1. Pasco

Pasco Pride adopts a section of Moon Lake Road, not far from a road the Ku Klux Klan adopted in 1993

MICHELE MILLER | Times Pasco Pride president Nina Borders recently put in an application for Pasco’s Adopt-a-Road program. She selected a stretch of Moon Lake Road before discovering that it was in the same area as a residential road that was adopted by the local Ku Klux Klan chapter in 1993. While some consider that a dark part of Pasco’s history, Borders sees Pride’s present involvement as positive sign of how far things have come in 25 years.
Published Jun. 19

NEW PORT RICHEY — Pasco Pride president Nina Borders wasn't looking to stir the pot when she applied to adopt and clean up a section of Moon Lake Road through the Keep Pasco Beautiful program.

Picking up trash was another link in a chain of good deeds meant to elevate awareness about LGBTQ contributions to the community while offering those who often feel left out a chance to get involved, Borders said.

But when a timely unearthing of dark history turns out to be a serendipitous indication of progress made, you might as well run with it, she figured. Especially when it happens smack in the middle of Pride month.

What Borders didn't know was that in 1993, the Knights of the Ku Klux Klan adopted a stretch of Lake Road in the Moon Lake neighborhood.

That came to light after Borders announced her group's efforts on the Pasco Pride Facebook page, asking for volunteers.

"It just blew up," she said. "People who remembered were commenting all over the place."

Participants in the beautification program commit to picking up trash at least four times-a-year for two years. In exchange, Adopt-a-Road signs bearing the organization's name are erected along the road side, said Kristen King, coordinator of Keep Pasco Beautiful. Currently, 65 organizations participate in the program.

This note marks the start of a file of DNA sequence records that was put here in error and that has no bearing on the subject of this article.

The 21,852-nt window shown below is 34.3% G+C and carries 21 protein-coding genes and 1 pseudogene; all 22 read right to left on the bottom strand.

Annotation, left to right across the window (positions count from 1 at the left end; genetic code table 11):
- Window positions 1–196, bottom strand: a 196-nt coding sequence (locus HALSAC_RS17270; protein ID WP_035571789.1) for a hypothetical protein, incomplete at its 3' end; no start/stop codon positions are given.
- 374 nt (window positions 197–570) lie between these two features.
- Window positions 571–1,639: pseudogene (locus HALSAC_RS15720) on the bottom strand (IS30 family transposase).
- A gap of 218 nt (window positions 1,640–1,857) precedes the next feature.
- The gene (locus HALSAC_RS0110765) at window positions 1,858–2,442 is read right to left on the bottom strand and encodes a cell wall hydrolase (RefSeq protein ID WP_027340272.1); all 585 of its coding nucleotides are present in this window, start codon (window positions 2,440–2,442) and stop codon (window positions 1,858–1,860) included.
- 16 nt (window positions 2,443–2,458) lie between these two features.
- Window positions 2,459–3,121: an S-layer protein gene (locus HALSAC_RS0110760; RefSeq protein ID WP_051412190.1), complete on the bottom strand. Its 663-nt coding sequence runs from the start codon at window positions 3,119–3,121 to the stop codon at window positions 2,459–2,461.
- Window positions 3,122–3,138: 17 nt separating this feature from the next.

"It's extremely helpful because the country doesn't have to funds to pay staff to go out there and clean the roads, so this is a good way to help with that, she said.

Borders said her group selected Moon Lake Road based on need and on convenience to board members who live in the area. But it was also symbolic.

"I also knew Moon Lake had kind of a negative connotation as a KKK or white supremacist strong hold. We wanted to help change that," said Borders, who moved from Orlando to Pasco County four years ago when her wife landed a job here.

Feedback on the Facebook announcement was mostly positive, Borders said. Some people shared pictures of the KKK Adopt-a-Road signs. Others directed Borders to old news stories.

"I didn't even think that the KKK could adopt a road," Borders said. "I didn't think you could do that if you were a hate group."

The KKK's adoption of Moon Lake Road ended years ago, said King, "long before my time."

According to archived news reports, the KKK Adopt-a-Road signs didn't sit well with dozens of Pasco residents who called county officials to complain. One placard was located at a school bus stop until county workers moved it two blocks up the road.

"What are we teaching these kids?" Jan Dickhaut was quoted as saying in a November 1993 Tampa Tribune article. "It looked like my house was the headquarters of the Ku Klux Klan."

Signs were replaced after locals noticed that Pasco's traffic division misspelled part of the group's name, calling it the "Klu" Klux Klan.